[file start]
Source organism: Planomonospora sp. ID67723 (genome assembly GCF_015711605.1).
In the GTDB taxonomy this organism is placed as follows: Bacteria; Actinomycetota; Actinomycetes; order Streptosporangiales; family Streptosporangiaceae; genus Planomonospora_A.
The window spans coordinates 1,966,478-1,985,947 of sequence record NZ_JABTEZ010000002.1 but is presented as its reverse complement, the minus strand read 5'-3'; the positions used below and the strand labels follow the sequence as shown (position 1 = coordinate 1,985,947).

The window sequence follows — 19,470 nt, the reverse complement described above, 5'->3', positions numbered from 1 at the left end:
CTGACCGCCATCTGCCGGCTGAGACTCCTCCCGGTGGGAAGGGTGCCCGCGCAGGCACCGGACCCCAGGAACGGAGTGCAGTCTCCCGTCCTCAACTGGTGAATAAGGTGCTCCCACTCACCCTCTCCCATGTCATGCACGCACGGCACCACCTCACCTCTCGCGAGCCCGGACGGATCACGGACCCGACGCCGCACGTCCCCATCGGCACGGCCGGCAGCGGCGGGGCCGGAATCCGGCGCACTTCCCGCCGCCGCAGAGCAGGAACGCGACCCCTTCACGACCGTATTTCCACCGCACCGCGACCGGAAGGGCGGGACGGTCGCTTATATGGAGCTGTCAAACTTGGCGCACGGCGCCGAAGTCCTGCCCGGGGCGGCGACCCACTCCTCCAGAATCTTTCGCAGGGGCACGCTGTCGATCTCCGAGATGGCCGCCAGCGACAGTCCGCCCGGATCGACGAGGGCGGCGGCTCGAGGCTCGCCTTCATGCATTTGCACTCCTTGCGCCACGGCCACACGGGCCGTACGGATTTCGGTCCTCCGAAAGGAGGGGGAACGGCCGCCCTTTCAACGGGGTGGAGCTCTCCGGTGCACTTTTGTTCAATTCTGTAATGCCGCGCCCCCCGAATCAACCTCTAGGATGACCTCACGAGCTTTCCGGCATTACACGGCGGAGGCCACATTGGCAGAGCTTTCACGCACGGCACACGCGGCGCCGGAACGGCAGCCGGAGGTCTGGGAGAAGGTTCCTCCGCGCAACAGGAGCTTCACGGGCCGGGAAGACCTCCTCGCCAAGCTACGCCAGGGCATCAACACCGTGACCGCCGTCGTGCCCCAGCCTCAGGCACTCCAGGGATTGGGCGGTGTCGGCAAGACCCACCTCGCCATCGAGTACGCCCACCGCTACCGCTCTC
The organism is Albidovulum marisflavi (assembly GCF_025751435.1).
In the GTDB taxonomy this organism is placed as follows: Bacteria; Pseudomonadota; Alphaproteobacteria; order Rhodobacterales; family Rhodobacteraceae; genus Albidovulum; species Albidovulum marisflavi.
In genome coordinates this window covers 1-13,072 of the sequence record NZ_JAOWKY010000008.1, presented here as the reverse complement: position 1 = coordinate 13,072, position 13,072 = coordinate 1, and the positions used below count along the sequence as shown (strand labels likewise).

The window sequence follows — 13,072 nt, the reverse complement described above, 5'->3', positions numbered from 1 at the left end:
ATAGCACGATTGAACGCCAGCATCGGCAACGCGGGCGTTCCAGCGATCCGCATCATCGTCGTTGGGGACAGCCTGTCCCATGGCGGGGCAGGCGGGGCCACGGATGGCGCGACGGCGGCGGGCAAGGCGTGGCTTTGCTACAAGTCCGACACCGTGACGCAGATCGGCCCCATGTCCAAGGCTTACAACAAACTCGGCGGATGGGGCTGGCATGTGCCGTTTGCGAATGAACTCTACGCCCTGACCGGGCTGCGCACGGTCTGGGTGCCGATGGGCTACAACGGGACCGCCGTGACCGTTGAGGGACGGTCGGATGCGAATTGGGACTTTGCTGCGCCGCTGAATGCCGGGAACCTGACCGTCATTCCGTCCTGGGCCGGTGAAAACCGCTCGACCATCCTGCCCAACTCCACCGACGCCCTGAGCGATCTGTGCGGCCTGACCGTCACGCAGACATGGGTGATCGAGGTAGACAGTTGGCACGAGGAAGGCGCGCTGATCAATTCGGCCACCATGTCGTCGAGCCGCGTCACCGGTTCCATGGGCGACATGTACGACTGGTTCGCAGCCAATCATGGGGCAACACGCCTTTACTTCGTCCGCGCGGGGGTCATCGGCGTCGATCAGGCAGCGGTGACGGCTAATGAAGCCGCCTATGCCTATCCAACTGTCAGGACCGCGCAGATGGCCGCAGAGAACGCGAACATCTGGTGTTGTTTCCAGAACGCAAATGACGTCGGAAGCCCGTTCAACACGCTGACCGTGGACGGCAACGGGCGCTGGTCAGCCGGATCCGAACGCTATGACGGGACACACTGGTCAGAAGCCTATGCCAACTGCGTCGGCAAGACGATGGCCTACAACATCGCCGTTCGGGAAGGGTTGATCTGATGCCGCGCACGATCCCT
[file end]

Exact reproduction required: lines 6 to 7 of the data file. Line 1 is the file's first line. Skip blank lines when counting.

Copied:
The organism is Albidovulum marisflavi (assembly GCF_025751435.1).
In the GTDB taxonomy this organism is placed as follows: Bacteria; Pseudomonadota; Alphaproteobacteria; order Rhodobacterales; family Rhodobacteraceae; genus Albidovulum; species Albidovulum marisflavi.